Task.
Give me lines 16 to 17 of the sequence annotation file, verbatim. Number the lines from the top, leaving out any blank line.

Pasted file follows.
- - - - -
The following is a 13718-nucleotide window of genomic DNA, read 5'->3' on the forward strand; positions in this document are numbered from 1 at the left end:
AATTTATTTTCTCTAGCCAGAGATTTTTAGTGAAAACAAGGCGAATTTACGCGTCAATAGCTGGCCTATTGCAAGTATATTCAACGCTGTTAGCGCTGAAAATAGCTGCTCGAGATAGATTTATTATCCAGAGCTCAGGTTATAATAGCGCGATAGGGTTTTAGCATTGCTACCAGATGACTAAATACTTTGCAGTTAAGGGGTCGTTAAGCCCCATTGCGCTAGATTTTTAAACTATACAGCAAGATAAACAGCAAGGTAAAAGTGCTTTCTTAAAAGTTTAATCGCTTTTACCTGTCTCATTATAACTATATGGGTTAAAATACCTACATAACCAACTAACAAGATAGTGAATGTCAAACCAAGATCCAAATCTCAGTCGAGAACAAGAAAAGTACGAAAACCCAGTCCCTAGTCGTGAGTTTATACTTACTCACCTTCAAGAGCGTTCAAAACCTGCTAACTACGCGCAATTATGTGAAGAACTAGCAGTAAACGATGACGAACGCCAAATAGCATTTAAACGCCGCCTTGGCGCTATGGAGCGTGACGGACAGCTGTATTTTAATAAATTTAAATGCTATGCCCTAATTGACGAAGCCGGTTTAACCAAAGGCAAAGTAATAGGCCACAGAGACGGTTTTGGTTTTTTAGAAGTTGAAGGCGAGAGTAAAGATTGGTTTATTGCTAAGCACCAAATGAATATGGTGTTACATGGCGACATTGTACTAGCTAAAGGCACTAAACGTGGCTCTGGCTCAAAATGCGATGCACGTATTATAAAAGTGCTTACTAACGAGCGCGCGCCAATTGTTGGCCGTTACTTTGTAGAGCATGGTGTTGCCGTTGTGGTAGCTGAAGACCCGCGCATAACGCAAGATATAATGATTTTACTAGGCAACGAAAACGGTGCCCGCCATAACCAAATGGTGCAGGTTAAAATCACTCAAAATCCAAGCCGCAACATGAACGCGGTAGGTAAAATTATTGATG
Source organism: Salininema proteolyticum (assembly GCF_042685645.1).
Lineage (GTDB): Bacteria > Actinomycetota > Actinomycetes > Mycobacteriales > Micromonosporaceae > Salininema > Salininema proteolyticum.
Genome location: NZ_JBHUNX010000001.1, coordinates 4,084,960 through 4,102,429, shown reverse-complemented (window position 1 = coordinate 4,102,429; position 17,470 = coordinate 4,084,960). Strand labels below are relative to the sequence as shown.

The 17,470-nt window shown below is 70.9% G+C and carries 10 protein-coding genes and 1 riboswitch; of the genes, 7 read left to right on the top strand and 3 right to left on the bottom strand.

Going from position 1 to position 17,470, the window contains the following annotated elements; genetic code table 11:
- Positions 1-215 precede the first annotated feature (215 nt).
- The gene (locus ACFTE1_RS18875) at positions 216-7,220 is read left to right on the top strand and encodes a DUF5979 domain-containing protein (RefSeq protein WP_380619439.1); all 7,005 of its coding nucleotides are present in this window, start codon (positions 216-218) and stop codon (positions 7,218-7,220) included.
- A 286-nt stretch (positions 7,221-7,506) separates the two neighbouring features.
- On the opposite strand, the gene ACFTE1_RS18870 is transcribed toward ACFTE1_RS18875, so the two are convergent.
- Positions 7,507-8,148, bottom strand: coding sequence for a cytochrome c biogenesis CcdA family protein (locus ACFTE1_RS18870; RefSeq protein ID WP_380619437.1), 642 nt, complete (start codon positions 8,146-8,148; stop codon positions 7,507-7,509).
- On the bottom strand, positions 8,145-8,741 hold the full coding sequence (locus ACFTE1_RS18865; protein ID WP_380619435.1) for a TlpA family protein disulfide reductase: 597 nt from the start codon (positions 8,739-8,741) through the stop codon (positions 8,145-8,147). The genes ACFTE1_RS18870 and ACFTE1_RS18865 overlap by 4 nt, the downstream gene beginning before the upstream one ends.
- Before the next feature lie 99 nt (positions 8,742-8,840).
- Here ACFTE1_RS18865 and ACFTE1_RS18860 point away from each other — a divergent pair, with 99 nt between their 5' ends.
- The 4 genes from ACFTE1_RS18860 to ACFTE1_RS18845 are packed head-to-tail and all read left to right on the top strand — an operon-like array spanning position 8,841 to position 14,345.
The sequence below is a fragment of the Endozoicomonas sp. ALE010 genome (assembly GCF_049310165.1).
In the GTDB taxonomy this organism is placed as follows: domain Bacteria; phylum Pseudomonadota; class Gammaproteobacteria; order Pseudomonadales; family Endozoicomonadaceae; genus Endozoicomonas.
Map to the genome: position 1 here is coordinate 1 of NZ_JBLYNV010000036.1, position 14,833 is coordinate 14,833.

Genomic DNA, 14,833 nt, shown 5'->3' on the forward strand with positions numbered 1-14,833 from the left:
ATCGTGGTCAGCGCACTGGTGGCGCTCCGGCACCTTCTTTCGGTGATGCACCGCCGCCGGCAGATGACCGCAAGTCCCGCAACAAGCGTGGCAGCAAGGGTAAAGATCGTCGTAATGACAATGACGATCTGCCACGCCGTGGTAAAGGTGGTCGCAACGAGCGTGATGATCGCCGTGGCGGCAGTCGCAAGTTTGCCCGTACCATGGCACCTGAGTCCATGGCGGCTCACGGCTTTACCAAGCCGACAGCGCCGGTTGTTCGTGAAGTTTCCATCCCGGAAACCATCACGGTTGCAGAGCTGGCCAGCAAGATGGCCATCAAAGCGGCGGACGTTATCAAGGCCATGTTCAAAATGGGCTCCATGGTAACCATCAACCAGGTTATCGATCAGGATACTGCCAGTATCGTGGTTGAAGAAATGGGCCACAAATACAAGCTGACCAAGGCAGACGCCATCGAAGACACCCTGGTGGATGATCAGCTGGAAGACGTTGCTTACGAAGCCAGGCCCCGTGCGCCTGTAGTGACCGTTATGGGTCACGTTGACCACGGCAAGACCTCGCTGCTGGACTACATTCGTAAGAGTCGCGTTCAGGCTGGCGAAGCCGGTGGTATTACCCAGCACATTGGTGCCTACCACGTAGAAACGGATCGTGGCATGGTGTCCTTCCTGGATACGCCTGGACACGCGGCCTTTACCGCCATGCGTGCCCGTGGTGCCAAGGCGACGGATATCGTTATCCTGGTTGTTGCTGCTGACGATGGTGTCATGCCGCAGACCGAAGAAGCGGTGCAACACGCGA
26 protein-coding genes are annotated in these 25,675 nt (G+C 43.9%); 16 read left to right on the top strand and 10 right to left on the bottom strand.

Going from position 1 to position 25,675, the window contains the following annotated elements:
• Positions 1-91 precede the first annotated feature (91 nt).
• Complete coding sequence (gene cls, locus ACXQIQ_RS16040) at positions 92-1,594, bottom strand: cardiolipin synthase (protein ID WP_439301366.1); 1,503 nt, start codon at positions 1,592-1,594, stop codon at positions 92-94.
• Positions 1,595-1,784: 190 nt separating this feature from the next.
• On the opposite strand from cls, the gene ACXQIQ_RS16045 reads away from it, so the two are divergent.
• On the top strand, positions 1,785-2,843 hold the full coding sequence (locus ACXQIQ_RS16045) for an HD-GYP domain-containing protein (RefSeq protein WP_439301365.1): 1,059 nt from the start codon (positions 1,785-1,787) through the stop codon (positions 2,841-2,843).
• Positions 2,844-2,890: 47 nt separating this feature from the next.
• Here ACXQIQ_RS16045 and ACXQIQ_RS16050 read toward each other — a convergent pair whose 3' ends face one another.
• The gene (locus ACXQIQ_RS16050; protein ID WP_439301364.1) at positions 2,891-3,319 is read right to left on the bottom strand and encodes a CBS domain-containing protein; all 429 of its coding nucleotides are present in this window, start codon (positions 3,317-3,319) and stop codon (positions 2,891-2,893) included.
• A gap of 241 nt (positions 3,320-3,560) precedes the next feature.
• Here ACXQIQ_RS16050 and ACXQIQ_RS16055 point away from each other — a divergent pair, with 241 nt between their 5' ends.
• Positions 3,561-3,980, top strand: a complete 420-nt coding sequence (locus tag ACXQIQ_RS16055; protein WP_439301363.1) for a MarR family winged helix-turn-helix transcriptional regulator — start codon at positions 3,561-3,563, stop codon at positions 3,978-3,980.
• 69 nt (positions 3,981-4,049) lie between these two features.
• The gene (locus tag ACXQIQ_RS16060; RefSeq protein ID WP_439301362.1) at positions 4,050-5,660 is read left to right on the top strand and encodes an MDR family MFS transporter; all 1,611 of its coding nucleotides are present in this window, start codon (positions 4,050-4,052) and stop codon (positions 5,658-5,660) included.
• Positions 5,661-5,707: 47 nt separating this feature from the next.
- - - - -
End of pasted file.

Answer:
- The 4 genes from ACFTE1_RS18860 to ACFTE1_RS18845 are packed head-to-tail and all read left to right on the top strand — an operon-like array spanning position 8,841 to position 14,345.
The sequence below is a fragment of the Endozoicomonas sp. ALE010 genome (assembly GCF_049310165.1).